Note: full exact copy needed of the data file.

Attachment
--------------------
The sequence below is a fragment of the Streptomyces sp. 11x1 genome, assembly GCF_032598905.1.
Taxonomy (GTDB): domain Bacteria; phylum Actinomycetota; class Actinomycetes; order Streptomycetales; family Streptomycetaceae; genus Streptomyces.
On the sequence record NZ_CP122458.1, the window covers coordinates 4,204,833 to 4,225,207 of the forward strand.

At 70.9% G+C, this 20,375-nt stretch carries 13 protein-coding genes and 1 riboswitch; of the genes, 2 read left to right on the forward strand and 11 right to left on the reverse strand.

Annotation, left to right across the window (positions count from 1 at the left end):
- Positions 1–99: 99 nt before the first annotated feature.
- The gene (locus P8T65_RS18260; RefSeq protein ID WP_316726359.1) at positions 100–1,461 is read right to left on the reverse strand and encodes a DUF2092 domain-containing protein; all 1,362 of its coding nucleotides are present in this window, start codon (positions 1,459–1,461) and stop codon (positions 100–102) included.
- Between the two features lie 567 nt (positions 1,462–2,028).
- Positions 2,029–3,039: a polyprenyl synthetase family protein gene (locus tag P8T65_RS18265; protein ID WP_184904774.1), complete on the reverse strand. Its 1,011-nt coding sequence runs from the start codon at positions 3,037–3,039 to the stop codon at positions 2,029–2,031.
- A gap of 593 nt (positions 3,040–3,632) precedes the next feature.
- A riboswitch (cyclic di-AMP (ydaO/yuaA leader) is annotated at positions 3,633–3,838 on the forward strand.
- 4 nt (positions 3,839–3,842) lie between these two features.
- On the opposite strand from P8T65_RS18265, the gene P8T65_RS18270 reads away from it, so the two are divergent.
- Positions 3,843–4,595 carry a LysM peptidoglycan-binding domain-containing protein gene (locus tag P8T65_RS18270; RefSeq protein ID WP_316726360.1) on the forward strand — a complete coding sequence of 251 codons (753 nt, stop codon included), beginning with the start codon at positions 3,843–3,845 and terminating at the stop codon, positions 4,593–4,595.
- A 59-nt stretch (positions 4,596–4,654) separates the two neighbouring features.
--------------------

The sequence below is a fragment of the Streptomyces sp. 11x1 genome, assembly GCF_032598905.1.
Taxonomy (GTDB): domain Bacteria; phylum Actinomycetota; class Actinomycetes; order Streptomycetales; family Streptomycetaceae; genus Streptomyces.
On the sequence record NZ_CP122458.1, the window covers coordinates 4,204,833 to 4,225,207 of the forward strand.

At 70.9% G+C, this 20,375-nt stretch carries 13 protein-coding genes and 1 riboswitch; of the genes, 2 read left to right on the forward strand and 11 right to left on the reverse strand.

Annotation, left to right across the window (positions count from 1 at the left end):
- Positions 1–99: 99 nt before the first annotated feature.
- The gene (locus P8T65_RS18260; RefSeq protein ID WP_316726359.1) at positions 100–1,461 is read right to left on the reverse strand and encodes a DUF2092 domain-containing protein; all 1,362 of its coding nucleotides are present in this window, start codon (positions 1,459–1,461) and stop codon (positions 100–102) included.
- Between the two features lie 567 nt (positions 1,462–2,028).
- Positions 2,029–3,039: a polyprenyl synthetase family protein gene (locus tag P8T65_RS18265; protein ID WP_184904774.1), complete on the reverse strand. Its 1,011-nt coding sequence runs from the start codon at positions 3,037–3,039 to the stop codon at positions 2,029–2,031.
- A gap of 593 nt (positions 3,040–3,632) precedes the next feature.
- A riboswitch (cyclic di-AMP (ydaO/yuaA leader) is annotated at positions 3,633–3,838 on the forward strand.
- 4 nt (positions 3,839–3,842) lie between these two features.
- On the opposite strand from P8T65_RS18265, the gene P8T65_RS18270 reads away from it, so the two are divergent.
- Positions 3,843–4,595 carry a LysM peptidoglycan-binding domain-containing protein gene (locus tag P8T65_RS18270; RefSeq protein ID WP_316726360.1) on the forward strand — a complete coding sequence of 251 codons (753 nt, stop codon included), beginning with the start codon at positions 3,843–3,845 and terminating at the stop codon, positions 4,593–4,595.
- A 59-nt stretch (positions 4,596–4,654) separates the two neighbouring features.